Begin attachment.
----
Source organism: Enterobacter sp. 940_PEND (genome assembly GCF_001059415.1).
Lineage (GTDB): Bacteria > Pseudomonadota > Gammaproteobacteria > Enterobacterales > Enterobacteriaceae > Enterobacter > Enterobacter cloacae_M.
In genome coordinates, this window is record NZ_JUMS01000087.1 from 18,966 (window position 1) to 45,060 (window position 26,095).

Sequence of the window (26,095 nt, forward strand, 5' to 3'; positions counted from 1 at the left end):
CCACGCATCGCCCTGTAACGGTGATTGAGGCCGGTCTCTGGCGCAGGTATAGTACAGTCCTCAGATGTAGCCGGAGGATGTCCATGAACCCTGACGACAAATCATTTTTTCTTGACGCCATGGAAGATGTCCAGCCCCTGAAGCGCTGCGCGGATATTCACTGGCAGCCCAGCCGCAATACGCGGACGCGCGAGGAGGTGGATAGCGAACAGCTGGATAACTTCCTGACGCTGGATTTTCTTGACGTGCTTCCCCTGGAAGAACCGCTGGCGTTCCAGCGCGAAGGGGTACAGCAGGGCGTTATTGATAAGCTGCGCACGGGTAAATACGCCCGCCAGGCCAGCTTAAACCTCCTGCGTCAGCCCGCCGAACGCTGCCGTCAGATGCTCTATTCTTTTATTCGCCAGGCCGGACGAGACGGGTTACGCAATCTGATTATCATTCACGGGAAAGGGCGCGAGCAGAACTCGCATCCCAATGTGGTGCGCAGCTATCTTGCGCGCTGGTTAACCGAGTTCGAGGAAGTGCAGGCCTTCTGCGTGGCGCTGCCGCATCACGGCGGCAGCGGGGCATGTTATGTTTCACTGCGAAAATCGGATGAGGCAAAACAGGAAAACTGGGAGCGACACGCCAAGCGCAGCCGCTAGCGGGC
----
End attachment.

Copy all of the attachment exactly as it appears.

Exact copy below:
Source organism: Enterobacter sp. 940_PEND (genome assembly GCF_001059415.1).
Lineage (GTDB): Bacteria > Pseudomonadota > Gammaproteobacteria > Enterobacterales > Enterobacteriaceae > Enterobacter > Enterobacter cloacae_M.
In genome coordinates, this window is record NZ_JUMS01000087.1 from 18,966 (window position 1) to 45,060 (window position 26,095).

Sequence of the window (26,095 nt, forward strand, 5' to 3'; positions counted from 1 at the left end):
CCACGCATCGCCCTGTAACGGTGATTGAGGCCGGTCTCTGGCGCAGGTATAGTACAGTCCTCAGATGTAGCCGGAGGATGTCCATGAACCCTGACGACAAATCATTTTTTCTTGACGCCATGGAAGATGTCCAGCCCCTGAAGCGCTGCGCGGATATTCACTGGCAGCCCAGCCGCAATACGCGGACGCGCGAGGAGGTGGATAGCGAACAGCTGGATAACTTCCTGACGCTGGATTTTCTTGACGTGCTTCCCCTGGAAGAACCGCTGGCGTTCCAGCGCGAAGGGGTACAGCAGGGCGTTATTGATAAGCTGCGCACGGGTAAATACGCCCGCCAGGCCAGCTTAAACCTCCTGCGTCAGCCCGCCGAACGCTGCCGTCAGATGCTCTATTCTTTTATTCGCCAGGCCGGACGAGACGGGTTACGCAATCTGATTATCATTCACGGGAAAGGGCGCGAGCAGAACTCGCATCCCAATGTGGTGCGCAGCTATCTTGCGCGCTGGTTAACCGAGTTCGAGGAAGTGCAGGCCTTCTGCGTGGCGCTGCCGCATCACGGCGGCAGCGGGGCATGTTATGTTTCACTGCGAAAATCGGATGAGGCAAAACAGGAAAACTGGGAGCGACACGCCAAGCGCAGCCGCTAGCGGGC